Note, SEBI has not yet clarified by how much lower, the expense ratio of the Direct plans will be and if it will be mandatory for each and every plan or just some categories. We’ll need to wait for the final circular, to find out.

5. Service Charge will be paid by Investors directly

Earlier the service tax was borne by mutual funds themselves. But now service tax can be passed to investors and charged from the AUM of the Fund. Srikanth from FundsIndia wrote on his blog why it seems fair
SEBI has ruled that service tax that has thus far been borne by the AMCs can now be passed through to the investors. Basically, this is how it is done in all other industries. Anybody who has received an invoice for a service will be familiar with the “Service tax extra” caveat to the quoted amount. AMCs provide a service (fund management service) to investors and will rightfully start charging the investors the requisite amount. This charge, however, is apparently likely to be 2-3 bps (according to the press release). My thought is that this 2-3 bps is more likely to be the blended overall impact across schemes. For equity schemes, it is likely to be higher, more in the 7-8 bps range for big funds and 10-12 bps range for smaller funds (service tax is charged on the amount that an AMC gets to keep from the expense ratio, so it will differ from AMC to AMC and scheme to scheme).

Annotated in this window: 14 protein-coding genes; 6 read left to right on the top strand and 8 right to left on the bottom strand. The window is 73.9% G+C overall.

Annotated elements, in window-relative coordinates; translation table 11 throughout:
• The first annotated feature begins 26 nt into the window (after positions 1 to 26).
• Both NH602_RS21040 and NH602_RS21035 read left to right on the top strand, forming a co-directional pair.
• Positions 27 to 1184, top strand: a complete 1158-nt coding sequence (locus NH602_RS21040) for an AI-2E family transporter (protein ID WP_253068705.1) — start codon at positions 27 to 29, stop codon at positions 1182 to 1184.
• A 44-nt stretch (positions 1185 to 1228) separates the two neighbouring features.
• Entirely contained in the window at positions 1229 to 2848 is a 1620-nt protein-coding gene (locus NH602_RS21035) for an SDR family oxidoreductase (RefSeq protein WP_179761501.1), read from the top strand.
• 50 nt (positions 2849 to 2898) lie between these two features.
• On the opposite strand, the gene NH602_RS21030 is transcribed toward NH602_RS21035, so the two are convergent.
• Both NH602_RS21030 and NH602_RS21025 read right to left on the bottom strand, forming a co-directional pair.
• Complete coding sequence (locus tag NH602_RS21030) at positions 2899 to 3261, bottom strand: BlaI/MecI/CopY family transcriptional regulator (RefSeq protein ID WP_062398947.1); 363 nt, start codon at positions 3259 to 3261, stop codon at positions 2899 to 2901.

6. Financial Advisers and Distributors separation

Very soon, financial advisor regulation will come into effect. This means, now there will be some minimum qualification, registration and guidelines for financial advisers. They will have to register with SEBI and a separate body of regulators will soon be created for this. A financial advisor is a professional who advises his clients on investments for a “fee.” The important distinction being, he wont be able to earn any money from commissions by selling financial products. If a person wants to sell financial products and earn commissions out of it, then he will not be able to “advise” the clients. But CA, MBA, and several other professionals are kept out of this rule and even mutual fund agents who have a valid ARN code are kept out of this rule because their basic advice is seen as the extention of their work. There is still more clarity required on this, so don’t conclude anything yet.